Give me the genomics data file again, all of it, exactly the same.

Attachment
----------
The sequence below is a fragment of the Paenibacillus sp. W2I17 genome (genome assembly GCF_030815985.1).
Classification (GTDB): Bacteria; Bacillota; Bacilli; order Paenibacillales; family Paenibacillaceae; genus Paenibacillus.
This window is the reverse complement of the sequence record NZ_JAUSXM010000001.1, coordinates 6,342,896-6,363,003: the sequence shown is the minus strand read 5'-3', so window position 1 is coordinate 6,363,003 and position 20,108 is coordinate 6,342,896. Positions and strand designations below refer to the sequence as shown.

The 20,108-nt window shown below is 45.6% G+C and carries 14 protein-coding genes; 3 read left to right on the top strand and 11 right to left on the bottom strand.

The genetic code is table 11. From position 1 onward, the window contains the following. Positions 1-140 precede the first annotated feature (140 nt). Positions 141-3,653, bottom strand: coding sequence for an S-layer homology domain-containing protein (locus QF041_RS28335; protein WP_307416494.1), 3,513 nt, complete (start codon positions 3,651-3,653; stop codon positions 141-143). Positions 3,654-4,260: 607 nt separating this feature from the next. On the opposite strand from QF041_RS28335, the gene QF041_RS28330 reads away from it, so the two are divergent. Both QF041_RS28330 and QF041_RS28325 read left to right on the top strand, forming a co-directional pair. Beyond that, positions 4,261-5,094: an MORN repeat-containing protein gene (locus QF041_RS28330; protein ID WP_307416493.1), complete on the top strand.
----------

The sequence below is a fragment of the Paenibacillus sp. W2I17 genome (genome assembly GCF_030815985.1).
Classification (GTDB): Bacteria; Bacillota; Bacilli; order Paenibacillales; family Paenibacillaceae; genus Paenibacillus.
This window is the reverse complement of the sequence record NZ_JAUSXM010000001.1, coordinates 6,342,896-6,363,003: the sequence shown is the minus strand read 5'-3', so window position 1 is coordinate 6,363,003 and position 20,108 is coordinate 6,342,896. Positions and strand designations below refer to the sequence as shown.

The 20,108-nt window shown below is 45.6% G+C and carries 14 protein-coding genes; 3 read left to right on the top strand and 11 right to left on the bottom strand.

The genetic code is table 11. From position 1 onward, the window contains the following. Positions 1-140 precede the first annotated feature (140 nt). Positions 141-3,653, bottom strand: coding sequence for an S-layer homology domain-containing protein (locus QF041_RS28335; protein WP_307416494.1), 3,513 nt, complete (start codon positions 3,651-3,653; stop codon positions 141-143). Positions 3,654-4,260: 607 nt separating this feature from the next. On the opposite strand from QF041_RS28335, the gene QF041_RS28330 reads away from it, so the two are divergent. Both QF041_RS28330 and QF041_RS28325 read left to right on the top strand, forming a co-directional pair. Beyond that, positions 4,261-5,094: an MORN repeat-containing protein gene (locus QF041_RS28330; protein ID WP_307416493.1), complete on the top strand.